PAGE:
The final presentation was by Dr. Susan Love, who was very funny and provided a great presentation. She said the focus now is not as much as where the tumor is in your body - breast, lung, stomach - as much as its characteristics a/k/a hormone receptor status. Breast cancer is not the only kind of cancer that has hormone status.

In addition, she said there is now thought that cancer might be caused by a virus. A lot of research has been done over years and decades on finding a cure for cancer which we still don't have. But what if research changed and focused on finding the cause.

Using cervical cancer as an example, it has been found to be caused by the Human Papilloma Virus (HPV). Once it was found to be caused by a virus, a cure was developed. She is working on developing her Army of Women (www.armyofwomen.org) where she wants to have a million women and men to participate in surveys and studies that help figure out why some women and men get breast cancer and most don't. (Join if you haven't.) One of her theories is that if researchers had only focused on rats and mice in a lab, they never would have discovered HPV - rats and mice can't get the HUMAN Papilloma Virus because they aren't human....

Another take away from Dr Love is on prevention of breast and other cancers. The three key areas are:
  • weight - not necessarily what you eat but what you weigh and not gaining weight.
  • exercise - 3 hours each week of getting your pulse rate up.
  • stress - we can't prevent stress but we can handle it better - this means therapists, talking, support groups, prayer, meditation or whatever works for you.
So get an exercise group together to workout, you keep your weight down and have an instant support group - her idea, not mine - but I like it and might steal it.

Overall, I was very surprised to learn how much had changed and how much hasn't changed in the past four years. Cancer studies can take years or even decades to publish results as they often follow the participants health for a long time after. This can slow treatment changes. But change has happened.

One note on the conference is that conferences run by doctors and hospitals provide healthy food. I went and was craving a chocolate chip cookie. I figured they would have something close to that. I was wrong. They had yogurt, 'shooters' of nuts and dried fruit and cup up apples with peanut butter. After they had had cheese and crackers and veggies and dip. I saw some fried egg roll things being passed around but there wasn't a chocolate chip in sight. In my evaluation I asked that they repeat the conference annually. Maybe I'll email and request cookies for next year - cancer people need cookies and Dr Love said it wasn't what we eat as much as what we weigh and I do have occasionally cookie cravings even though I eat my vegetables.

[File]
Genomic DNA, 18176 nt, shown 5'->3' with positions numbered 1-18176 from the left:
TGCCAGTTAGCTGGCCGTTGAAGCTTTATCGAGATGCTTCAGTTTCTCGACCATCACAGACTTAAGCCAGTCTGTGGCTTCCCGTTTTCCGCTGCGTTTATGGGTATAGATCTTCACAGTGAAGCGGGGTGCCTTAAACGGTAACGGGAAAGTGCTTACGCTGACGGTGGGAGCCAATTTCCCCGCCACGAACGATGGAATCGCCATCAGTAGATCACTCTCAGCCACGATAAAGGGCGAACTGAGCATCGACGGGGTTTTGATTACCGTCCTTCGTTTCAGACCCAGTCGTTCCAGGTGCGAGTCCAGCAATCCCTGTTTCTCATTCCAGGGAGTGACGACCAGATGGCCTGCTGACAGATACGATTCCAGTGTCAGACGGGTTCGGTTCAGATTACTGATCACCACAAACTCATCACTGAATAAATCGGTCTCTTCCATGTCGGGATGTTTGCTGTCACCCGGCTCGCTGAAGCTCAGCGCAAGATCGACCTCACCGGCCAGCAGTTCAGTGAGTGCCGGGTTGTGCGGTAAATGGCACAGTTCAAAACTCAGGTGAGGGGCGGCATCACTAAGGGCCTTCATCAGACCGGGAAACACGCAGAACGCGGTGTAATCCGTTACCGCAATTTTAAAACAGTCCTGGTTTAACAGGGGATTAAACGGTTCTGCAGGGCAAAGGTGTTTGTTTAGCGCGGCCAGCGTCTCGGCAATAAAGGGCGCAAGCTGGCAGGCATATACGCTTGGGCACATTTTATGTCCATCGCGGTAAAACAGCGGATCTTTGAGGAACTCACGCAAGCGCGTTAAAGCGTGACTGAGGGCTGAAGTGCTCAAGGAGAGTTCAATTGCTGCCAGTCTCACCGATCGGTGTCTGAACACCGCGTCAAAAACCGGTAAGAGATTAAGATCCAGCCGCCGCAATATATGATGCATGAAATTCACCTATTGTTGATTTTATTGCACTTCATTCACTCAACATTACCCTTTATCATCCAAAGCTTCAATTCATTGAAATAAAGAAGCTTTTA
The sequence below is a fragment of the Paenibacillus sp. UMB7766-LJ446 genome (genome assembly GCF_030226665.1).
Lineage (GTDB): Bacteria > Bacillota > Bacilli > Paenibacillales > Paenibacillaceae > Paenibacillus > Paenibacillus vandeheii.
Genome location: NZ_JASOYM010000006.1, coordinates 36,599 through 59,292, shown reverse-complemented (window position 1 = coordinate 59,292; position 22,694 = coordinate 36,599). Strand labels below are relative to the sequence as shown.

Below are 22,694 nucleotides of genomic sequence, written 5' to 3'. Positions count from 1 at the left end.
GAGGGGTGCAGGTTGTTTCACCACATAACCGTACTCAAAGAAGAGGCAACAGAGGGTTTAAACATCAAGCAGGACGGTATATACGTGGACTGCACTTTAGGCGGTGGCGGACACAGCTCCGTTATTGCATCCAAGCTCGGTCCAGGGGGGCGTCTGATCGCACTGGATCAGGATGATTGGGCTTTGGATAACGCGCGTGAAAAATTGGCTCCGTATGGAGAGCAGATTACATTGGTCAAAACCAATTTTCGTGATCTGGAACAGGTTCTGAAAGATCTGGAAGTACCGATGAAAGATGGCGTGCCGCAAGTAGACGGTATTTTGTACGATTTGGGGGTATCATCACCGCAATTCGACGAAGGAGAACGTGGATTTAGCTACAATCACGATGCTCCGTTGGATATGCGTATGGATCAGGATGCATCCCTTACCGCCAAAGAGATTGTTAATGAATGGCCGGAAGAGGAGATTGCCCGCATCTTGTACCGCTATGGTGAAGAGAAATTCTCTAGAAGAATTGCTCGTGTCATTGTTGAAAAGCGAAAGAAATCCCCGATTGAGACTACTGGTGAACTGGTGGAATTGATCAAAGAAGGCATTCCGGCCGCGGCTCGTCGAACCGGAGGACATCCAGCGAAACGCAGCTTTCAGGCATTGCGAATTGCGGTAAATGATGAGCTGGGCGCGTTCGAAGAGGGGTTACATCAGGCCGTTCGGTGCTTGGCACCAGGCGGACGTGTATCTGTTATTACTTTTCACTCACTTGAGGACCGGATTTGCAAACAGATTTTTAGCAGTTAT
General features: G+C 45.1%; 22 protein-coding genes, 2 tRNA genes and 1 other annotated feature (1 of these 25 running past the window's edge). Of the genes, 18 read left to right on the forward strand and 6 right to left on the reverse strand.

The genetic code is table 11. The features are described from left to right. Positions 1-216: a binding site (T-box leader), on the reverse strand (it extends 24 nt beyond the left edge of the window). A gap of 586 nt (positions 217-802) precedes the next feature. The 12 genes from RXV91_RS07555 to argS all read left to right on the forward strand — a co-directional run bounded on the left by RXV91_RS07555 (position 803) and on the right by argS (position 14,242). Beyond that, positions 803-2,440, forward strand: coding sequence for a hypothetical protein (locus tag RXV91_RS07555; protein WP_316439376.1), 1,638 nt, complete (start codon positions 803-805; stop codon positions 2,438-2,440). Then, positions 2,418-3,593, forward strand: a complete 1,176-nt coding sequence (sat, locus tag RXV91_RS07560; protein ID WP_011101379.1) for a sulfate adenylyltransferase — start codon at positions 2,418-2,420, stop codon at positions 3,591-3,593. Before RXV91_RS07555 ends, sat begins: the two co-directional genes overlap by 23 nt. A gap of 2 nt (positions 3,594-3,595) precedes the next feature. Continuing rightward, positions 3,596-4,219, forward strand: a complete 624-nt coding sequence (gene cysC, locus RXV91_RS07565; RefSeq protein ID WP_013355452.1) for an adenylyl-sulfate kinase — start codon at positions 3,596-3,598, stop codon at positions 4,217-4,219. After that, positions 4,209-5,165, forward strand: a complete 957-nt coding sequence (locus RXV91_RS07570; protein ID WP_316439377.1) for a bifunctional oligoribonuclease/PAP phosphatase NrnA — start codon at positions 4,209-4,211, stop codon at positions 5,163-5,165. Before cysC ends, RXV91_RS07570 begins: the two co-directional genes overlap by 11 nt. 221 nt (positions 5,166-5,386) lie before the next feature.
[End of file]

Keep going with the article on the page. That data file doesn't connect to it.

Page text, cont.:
Friday, October 21, 2011

Mammogram controversy - more on the if we can't kill them, let's confuse them theory

So when should women start having mammograms. One theory is that annual mammograms lead to more false alarms and unnecessary biopsies. Then the opposing side says mammograms in younger women are essential as younger women are more likely to have their cancers found in early stage through mammograms than by self exam.

Hmmm.... so what is a smart woman to do? On one hand if you have mammograms you might have scares and unnecessary stress. On the other hand, your cancer is much more likely to be caught early thus allowing you to live a longer life. Me? I would opt for the longer life idea. I have had annual mammogram since I had a fibroidadenoma (fancy word for benign tumor) at the age of 23 and my breast cancer was found in a mammogram at 45. I think I also would have been having mammograms anyway because of that other cancer.

So if you are confused you are not alone. I think it is a giant conspiracy anyway. So if you have a nasty medical diagnosis, your doctors give all kinds of advice and expect you to make a rational decision while in the fog of 'OMG-I-have-cancer-and-gonna-die'. Confused patients are much more malleable and cooperative.... 'Um, I'm not sure. Doctor what should I do?" And then they make the decision for you.  

Thursday, October 20, 2011

Donating

I'm sorry. I lied I wasn't going to blog about pinkification anymore. But I am. I think everyone agrees we all have plenty of breast cancer awareness thank-you-very-much. We all have something pink (I even have a pink handled KitchenAid chopping knife and ice cream scoops and they work really well) and we are all aware of breast cancer. I think the general consensus out there is that we are done with awareness and would like to move on to research and a cure.

One of the big problems with pinkification is so much of it is run by the same organization Komen for the Cure (I can call them for the Cure because they 'own' that term). They are everywhere. Snapfish has pinkified their products and gives a donation to Komen for every purchase. You can find them everywhere. But they are not the only organization out there providing funds for bresat cancer research and awareness.

I think Komen has done some wonderful things for breast cancer awareness and deserve a lot of the credit for what they have done over the past 20 years. However, their name may say 'for the cure' but if you look at where their money goes -  more than 2/3 goes to breast cancer awareness,  less than 1/3 goes to research for a cure. So their name may say it (and they may think they 'own' it) but they are really 'for awareness' not 'for the cure'. (If you don't believe me go look on page 13 of their financials here http://ww5.komen.org/uploadedFiles/SGKFTC_FY10AnnualReport.pdf).